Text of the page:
See also documentation of print_TeX() to understand the example above.

It can be used as either a decorator or a function:

def myfunction():
    print_TeX("Hello world!", end="")

newcommand("myfunction", myfunction)

An explicit command name can also be provided:

def myfunction():
    print_TeX("Hello world!", end="")

The above defines a \(\TeX\) command \hello that prints Hello world!.

If name is not provided, it’s automatically deduced from the Python function name.

The above is not by itself very useful. Read the documentation of the following functions sequentially for a guide on how to define commands that take arguments:

Then see also (as natural extensions of the above):

Note on trailing newline


Regarding the end="" part in the example above, it’s used to prevent a spurious space, otherwise if you run the \(\TeX\) code:

123\myfunction 456

it will be “equivalent” to:

123Hello world!

and the newline inserts a space.

Internally, the feature is implemented by appending % to the last line, as most of the time the code:

123Hello world!%

will be equivalent to:

123Hello world!456

but in unusual category code cases or cases of malformed \(\TeX\) code (such as a trailing backslash at the end of the line), it may not be equivalent. Use the advanced API, or always include a final newline and manually add the comment character, if these cases happen.

pythonimmediate.simple.newenvironment(name: str, f: Optional[Callable]) Callable[source]

Define a new \(\TeX\) normal environment.

Note that the environment will normally not have access to the body of the environment, see newenvironment_verb() for some alternatives.

  • name – the name of the environment, e.g. "myenv" or "myenv*".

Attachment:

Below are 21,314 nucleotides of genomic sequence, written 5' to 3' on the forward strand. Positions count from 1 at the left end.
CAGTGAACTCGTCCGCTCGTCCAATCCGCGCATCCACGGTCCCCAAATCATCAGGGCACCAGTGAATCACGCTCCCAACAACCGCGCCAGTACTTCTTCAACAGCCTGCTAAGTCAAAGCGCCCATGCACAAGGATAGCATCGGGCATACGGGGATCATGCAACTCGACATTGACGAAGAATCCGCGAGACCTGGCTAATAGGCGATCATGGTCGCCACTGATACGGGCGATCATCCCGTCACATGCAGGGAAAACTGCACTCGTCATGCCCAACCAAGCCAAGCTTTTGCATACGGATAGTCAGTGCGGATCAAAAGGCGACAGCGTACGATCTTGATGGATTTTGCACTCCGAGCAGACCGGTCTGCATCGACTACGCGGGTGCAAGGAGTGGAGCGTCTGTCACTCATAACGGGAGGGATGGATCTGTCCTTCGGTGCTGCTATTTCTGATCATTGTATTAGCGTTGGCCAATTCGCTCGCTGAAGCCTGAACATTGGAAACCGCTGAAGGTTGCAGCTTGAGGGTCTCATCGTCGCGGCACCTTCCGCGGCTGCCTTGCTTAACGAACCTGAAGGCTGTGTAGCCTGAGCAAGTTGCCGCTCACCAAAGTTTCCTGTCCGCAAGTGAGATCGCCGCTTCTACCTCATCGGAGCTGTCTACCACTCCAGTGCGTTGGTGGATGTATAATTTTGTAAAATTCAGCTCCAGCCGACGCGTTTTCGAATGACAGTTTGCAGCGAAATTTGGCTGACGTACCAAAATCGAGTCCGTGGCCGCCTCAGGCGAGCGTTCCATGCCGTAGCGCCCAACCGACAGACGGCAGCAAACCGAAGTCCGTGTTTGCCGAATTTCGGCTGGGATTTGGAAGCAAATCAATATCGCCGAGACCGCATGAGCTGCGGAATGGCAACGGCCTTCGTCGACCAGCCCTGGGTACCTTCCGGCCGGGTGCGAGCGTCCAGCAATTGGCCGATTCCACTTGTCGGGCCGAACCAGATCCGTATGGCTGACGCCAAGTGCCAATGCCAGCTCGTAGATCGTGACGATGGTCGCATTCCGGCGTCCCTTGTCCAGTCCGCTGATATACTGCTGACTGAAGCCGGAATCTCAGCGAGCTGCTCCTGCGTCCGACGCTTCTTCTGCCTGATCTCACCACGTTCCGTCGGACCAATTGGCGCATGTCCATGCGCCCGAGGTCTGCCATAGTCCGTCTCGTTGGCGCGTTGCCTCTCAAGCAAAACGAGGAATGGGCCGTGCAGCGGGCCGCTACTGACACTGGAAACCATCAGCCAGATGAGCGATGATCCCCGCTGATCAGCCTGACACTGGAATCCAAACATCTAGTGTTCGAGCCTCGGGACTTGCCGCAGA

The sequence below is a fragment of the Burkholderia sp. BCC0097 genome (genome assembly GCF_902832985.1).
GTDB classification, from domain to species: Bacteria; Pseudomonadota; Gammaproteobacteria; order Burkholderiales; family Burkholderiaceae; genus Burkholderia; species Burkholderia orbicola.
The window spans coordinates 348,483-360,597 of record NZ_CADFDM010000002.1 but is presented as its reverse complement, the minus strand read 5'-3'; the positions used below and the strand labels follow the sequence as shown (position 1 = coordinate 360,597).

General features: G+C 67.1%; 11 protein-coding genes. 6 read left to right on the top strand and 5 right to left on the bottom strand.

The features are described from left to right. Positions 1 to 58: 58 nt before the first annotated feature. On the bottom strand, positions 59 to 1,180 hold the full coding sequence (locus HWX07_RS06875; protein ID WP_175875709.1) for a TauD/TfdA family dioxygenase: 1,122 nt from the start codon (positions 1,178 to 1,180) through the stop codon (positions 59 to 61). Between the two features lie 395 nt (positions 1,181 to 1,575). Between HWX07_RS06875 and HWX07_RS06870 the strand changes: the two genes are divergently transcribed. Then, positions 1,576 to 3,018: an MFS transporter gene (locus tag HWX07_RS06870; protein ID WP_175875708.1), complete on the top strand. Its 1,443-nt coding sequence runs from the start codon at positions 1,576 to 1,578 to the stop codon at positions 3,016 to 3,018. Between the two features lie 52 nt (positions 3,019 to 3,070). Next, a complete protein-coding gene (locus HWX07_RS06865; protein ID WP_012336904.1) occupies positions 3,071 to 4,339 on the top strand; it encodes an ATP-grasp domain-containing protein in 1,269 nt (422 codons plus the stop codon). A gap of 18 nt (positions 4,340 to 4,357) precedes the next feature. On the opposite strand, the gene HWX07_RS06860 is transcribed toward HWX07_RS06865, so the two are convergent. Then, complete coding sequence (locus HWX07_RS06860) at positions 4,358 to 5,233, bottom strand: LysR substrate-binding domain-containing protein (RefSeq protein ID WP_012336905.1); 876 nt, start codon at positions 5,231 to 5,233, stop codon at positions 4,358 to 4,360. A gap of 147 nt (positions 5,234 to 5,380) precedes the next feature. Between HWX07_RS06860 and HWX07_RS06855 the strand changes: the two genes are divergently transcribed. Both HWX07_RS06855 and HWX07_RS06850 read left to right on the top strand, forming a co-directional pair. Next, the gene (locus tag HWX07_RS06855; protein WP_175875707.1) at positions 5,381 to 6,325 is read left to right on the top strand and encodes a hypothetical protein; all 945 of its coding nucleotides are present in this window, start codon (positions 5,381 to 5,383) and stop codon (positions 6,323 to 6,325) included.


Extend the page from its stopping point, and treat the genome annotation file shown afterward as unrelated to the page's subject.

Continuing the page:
• f – a function that should execute the code for the begin part of the environment, yield, then execute the code for the end part of the environment.

  • engine – the engine to use.

Usage example:

def myenv():
    x=random.randint(1, 100)
    print_TeX(f"begin {x}")
    print_TeX(f"end {x}")

then the following \(\TeX\) code:

Hello world!

might typeset the following content:

begin 42
begin 24
Hello world!
end 24
end 42

Functions such as get_arg_str() etc. can also be used in the first part of the function to take arguments.

If the name is omitted, the function name is used as the environment name.

It can be used either as a decorator or a function, see newcommand() for details.

pythonimmediate.simple.newenvironment_verb(name: str, f: Optional[Callable]) Callable[source]

Define a new \(\TeX\) environment that reads its body verbatim.

Note that space characters at the end of each line are removed.

The environment must not take any argument. For example the following built-in tabular environment takes some argument, so cannot be implemented with this function:


It can be used either as a decorator or a function, see newenvironment() for details.

Some usage example:

def myenv(body: str):
    execute(body.replace("a", "b"))

If later the following \(\TeX\) code is executed:


then the value of the variable body will be "aaa\n", and the following content will be typeset:



For advanced users: unlike a typical environment, the code will not be executed in a new \(\TeX\) group.